Gold can be purified to its most highly-refined state through the Wohlwill process, which was invented in 1874 by Emil Wohlwill. In this electrochemical process, impurities are removed from the ore by first melting it with chloroauric acid, which serves as an electrolyte, and then passing an electric current through it. The resulting electrolytic reaction will cause the gold to collect at the cathode end of the system through ion transfer while the impurities will settle to the bottom of the electrolyte as particulates.
The Wohlwill process requires the anode portion of the system to be made from an ingot of 95+ percent pure gold, which is often called a Dore bar. The cathode portion of the electrolytic system is made from either small sheets of 24k pure gold or from stainless steel. When the process is completed, the cathode will be plated with gold obtained from the reaction and is then removed to be converted into the form required for sale. The Wohlwill process produces the highest possible gold purity that can be obtained, 99.999 percent, and which can be used for the most demanding applications.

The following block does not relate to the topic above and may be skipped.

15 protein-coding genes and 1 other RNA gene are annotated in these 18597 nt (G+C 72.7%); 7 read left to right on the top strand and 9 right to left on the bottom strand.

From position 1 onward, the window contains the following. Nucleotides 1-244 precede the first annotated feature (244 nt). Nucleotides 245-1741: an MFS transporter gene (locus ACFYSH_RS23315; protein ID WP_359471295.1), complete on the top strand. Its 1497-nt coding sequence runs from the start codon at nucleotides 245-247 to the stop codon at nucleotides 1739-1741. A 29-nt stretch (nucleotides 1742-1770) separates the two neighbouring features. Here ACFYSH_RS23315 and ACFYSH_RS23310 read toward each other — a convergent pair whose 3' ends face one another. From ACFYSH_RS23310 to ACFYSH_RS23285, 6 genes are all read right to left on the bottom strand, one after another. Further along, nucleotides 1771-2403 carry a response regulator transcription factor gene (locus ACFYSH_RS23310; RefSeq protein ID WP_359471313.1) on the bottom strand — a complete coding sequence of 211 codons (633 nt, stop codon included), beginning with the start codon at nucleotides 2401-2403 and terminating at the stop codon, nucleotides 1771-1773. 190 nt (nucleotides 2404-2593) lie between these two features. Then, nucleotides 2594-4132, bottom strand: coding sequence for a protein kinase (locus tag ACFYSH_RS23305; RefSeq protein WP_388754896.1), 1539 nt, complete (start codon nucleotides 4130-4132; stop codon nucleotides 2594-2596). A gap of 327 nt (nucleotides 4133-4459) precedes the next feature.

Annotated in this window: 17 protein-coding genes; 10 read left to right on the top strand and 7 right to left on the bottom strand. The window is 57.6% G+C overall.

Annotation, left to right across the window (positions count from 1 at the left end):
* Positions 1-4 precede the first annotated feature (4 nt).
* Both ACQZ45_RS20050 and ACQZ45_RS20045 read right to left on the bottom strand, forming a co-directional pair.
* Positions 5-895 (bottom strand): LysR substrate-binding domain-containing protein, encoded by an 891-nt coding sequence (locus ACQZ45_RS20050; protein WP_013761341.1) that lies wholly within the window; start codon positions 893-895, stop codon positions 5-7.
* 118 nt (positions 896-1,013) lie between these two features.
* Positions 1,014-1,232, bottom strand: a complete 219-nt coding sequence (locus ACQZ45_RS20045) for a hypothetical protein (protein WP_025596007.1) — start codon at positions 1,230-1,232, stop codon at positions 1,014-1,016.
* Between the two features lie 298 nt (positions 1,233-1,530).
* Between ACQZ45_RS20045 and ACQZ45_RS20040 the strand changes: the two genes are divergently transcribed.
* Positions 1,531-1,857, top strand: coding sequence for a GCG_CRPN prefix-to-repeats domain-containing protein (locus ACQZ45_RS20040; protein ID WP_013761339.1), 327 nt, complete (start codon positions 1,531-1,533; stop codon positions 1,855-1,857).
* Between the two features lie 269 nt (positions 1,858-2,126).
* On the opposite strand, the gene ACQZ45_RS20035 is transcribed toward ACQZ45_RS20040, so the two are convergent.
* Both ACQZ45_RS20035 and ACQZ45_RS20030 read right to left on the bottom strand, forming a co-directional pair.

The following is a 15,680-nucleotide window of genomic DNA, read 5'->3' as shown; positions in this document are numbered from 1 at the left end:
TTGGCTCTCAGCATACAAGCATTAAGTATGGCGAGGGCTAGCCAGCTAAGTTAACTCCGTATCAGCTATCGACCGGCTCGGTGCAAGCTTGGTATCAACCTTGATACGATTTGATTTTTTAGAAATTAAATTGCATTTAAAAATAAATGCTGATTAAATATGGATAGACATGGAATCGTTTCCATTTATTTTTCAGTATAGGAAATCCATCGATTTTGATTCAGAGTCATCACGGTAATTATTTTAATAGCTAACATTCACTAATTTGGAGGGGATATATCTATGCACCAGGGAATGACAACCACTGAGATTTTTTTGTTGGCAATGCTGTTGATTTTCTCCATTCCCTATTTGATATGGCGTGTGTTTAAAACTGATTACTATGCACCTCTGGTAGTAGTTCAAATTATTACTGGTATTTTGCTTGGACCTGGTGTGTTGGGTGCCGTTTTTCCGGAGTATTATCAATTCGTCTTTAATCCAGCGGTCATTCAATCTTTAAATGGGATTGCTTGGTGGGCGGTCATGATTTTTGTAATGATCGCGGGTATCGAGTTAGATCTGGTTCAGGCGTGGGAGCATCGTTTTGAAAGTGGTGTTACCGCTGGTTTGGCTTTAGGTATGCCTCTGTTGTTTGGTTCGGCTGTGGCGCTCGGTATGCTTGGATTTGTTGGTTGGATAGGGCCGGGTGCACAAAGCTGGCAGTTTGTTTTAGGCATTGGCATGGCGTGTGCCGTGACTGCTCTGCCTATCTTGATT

When the need for purity is not as high, an alternative method, called the Miller process, can be used. This method will produce gold that is only 99.5 percent pure, but its greater ease of use and shorter turnaround time make it an attractive alternative for meeting less demanding gold purity requirements.